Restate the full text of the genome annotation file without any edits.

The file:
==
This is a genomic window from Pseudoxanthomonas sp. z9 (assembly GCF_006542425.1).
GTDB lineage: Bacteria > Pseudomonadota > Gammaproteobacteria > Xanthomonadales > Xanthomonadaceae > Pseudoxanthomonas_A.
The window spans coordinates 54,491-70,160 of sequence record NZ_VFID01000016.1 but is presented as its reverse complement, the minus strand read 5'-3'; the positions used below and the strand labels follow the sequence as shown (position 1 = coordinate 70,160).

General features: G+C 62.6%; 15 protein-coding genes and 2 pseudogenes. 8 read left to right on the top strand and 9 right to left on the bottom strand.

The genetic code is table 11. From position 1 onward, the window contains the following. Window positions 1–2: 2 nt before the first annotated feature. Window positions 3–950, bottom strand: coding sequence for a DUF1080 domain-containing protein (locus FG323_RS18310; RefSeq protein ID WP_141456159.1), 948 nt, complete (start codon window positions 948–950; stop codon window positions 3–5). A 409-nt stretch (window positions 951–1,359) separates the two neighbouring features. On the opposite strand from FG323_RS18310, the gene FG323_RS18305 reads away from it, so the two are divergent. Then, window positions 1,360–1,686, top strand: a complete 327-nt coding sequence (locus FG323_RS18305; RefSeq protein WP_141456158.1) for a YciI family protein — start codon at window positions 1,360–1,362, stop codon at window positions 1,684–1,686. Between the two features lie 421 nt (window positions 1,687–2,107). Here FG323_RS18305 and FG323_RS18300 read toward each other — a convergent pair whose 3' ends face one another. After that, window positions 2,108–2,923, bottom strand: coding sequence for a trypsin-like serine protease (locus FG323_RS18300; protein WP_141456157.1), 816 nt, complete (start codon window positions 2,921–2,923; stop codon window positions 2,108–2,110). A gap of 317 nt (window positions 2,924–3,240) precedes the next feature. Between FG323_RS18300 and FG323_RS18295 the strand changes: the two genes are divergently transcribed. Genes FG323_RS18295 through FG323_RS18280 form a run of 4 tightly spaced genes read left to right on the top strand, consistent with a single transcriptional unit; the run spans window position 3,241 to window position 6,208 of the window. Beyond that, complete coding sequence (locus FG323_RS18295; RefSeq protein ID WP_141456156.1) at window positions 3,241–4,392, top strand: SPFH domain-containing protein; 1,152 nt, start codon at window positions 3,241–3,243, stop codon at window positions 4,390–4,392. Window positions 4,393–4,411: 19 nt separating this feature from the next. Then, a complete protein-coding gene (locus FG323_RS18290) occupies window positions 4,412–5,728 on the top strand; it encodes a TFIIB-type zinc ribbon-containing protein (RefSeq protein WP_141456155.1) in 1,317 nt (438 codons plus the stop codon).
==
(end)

This is a genomic window from Pseudoxanthomonas sp. z9 (assembly GCF_006542425.1).
GTDB lineage: Bacteria > Pseudomonadota > Gammaproteobacteria > Xanthomonadales > Xanthomonadaceae > Pseudoxanthomonas_A.
The window spans coordinates 54,491-70,160 of sequence record NZ_VFID01000016.1 but is presented as its reverse complement, the minus strand read 5'-3'; the positions used below and the strand labels follow the sequence as shown (position 1 = coordinate 70,160).

General features: G+C 62.6%; 15 protein-coding genes and 2 pseudogenes. 8 read left to right on the top strand and 9 right to left on the bottom strand.

The genetic code is table 11. From position 1 onward, the window contains the following. Window positions 1–2: 2 nt before the first annotated feature. Window positions 3–950, bottom strand: coding sequence for a DUF1080 domain-containing protein (locus FG323_RS18310; RefSeq protein ID WP_141456159.1), 948 nt, complete (start codon window positions 948–950; stop codon window positions 3–5). A 409-nt stretch (window positions 951–1,359) separates the two neighbouring features. On the opposite strand from FG323_RS18310, the gene FG323_RS18305 reads away from it, so the two are divergent. Then, window positions 1,360–1,686, top strand: a complete 327-nt coding sequence (locus FG323_RS18305; RefSeq protein WP_141456158.1) for a YciI family protein — start codon at window positions 1,360–1,362, stop codon at window positions 1,684–1,686. Between the two features lie 421 nt (window positions 1,687–2,107). Here FG323_RS18305 and FG323_RS18300 read toward each other — a convergent pair whose 3' ends face one another. After that, window positions 2,108–2,923, bottom strand: coding sequence for a trypsin-like serine protease (locus FG323_RS18300; protein WP_141456157.1), 816 nt, complete (start codon window positions 2,921–2,923; stop codon window positions 2,108–2,110). A gap of 317 nt (window positions 2,924–3,240) precedes the next feature. Between FG323_RS18300 and FG323_RS18295 the strand changes: the two genes are divergently transcribed. Genes FG323_RS18295 through FG323_RS18280 form a run of 4 tightly spaced genes read left to right on the top strand, consistent with a single transcriptional unit; the run spans window position 3,241 to window position 6,208 of the window. Beyond that, complete coding sequence (locus FG323_RS18295; RefSeq protein ID WP_141456156.1) at window positions 3,241–4,392, top strand: SPFH domain-containing protein; 1,152 nt, start codon at window positions 3,241–3,243, stop codon at window positions 4,390–4,392. Window positions 4,393–4,411: 19 nt separating this feature from the next. Then, a complete protein-coding gene (locus FG323_RS18290) occupies window positions 4,412–5,728 on the top strand; it encodes a TFIIB-type zinc ribbon-containing protein (RefSeq protein WP_141456155.1) in 1,317 nt (438 codons plus the stop codon).